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Circ Cardiovasc Qual Outcomes. 2012 May;5(3):358-64. doi: 10.1161/CIRCOUTCOMES.111.963181. Epub 2012 Apr 3.

Association of cardiorespiratory fitness with total, cardiovascular, and noncardiovascular mortality across 3 decades of follow-up in men and women.

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Division of Cardiology, University of Colorado School of Medicine, USA.



The inverse, dose-dependent association between cardiorespiratory fitness and mortality is well-established; however, the pattern of the association between low fitness and mortality across short- (0 to 10 years), intermediate- (10 to 20 years), and long-term (>20 years) follow-up has not been studied.


We included 46 575 men and 16 151 women (mean age 44 years) from the Cooper Center Longitudinal Study. Participants were categorized as either "low fit" or "not low fit," based on age- and sex- adjusted treadmill times, and were followed for mortality, determined from the National Death Index. Multivariable-adjusted Cox proportional hazards models were constructed to compare the association between fitness and traditional risk factors, with mortality outcomes across short-, intermediate-, and long-term follow-up. After a median follow-up of 16 years, there were 1295 cardiovascular disease and 2840 noncardiovascular disease deaths. Low fitness was associated with all-cause mortality across all periods in men [0 to 10 years: hazard ratios (HR), 1.99 (95% confidence interval [CI], 1.66 to 2.40); 10 to 20 years: HR, 1.61 (95% CI, 1.41 to 1.84); and >20 years: HR, 1.42 (95% CI, 1.27 to 1.60)] and in women [0 to 10 years: HR, 1.98 (95% CI, 1.27 to 3.10); 10 to 20 years: HR, 1.90 (95% CI, 1.40 to 2.56); and >20 years: HR, 1.54 (95% CI, 1.15 to 2.07)]. Similar results were seen for both cardiovascular disease and noncardiovascular disease mortality. Although these associations were also consistent across most subgroups, low fitness appeared to be most strongly associated with mortality in the short term among individuals at highest short-term risk (ie, older age, abnormal exercise test).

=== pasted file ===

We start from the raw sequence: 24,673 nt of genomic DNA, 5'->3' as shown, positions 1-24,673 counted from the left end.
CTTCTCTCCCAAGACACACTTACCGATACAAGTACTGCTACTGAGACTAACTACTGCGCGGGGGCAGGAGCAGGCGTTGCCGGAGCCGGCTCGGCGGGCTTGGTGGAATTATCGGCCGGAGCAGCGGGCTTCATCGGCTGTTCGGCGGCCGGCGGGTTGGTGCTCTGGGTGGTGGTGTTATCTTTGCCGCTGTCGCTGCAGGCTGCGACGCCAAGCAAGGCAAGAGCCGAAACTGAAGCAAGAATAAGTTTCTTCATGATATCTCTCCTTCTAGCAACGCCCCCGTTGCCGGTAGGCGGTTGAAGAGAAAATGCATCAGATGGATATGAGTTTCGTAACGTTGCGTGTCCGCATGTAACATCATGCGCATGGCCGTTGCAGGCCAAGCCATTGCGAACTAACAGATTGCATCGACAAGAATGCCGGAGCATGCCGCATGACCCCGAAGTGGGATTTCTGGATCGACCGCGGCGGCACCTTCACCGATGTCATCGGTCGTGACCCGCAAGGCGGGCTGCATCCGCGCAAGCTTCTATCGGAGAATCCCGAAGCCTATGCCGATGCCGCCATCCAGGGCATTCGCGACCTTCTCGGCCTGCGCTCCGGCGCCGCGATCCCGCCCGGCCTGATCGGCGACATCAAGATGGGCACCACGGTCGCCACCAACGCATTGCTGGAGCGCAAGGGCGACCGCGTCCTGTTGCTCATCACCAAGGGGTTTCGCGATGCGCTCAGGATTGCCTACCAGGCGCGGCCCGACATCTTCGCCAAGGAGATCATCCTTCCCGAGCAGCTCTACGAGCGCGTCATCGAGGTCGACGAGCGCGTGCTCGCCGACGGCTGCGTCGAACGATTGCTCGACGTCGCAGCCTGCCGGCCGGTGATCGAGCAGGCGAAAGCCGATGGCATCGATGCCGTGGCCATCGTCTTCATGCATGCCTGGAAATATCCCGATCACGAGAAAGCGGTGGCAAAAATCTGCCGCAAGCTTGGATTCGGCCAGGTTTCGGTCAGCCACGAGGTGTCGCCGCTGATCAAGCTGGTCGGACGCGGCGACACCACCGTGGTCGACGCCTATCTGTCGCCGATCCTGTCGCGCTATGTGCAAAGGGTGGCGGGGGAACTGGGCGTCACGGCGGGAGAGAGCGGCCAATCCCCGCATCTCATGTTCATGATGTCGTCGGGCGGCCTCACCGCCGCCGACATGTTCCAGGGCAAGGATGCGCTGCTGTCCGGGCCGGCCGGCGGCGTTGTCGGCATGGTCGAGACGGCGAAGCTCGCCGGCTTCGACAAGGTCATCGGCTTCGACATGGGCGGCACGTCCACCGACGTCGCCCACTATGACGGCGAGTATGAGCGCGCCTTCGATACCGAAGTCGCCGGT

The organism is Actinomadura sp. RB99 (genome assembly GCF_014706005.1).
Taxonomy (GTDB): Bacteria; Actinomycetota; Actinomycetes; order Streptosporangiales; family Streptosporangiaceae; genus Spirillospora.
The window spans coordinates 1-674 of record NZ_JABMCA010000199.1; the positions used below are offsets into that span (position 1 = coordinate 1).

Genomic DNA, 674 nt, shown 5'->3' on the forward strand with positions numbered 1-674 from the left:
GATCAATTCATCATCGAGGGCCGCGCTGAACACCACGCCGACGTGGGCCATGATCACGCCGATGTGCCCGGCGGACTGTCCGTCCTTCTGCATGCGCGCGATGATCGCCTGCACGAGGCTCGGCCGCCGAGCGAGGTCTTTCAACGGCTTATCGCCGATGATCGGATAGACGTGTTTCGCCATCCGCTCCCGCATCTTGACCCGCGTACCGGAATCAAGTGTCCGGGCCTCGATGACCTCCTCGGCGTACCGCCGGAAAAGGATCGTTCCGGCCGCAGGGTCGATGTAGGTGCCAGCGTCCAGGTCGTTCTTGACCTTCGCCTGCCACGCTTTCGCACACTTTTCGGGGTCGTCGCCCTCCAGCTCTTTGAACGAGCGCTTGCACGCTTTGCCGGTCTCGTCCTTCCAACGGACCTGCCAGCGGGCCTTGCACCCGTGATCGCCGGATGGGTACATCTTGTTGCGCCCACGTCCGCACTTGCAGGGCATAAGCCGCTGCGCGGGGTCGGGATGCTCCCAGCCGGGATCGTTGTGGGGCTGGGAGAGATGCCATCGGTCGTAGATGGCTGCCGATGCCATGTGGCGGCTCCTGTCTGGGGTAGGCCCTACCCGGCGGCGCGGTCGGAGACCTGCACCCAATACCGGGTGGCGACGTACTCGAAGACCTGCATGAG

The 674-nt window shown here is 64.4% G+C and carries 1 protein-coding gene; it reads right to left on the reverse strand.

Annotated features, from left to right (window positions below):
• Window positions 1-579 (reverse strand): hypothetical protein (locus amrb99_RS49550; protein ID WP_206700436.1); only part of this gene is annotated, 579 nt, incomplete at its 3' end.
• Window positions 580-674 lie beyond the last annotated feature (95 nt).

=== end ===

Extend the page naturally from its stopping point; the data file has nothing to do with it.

Similar to traditional risk factors, fitness is associated with mortality across short-, intermediate-, and long-term follow-up.

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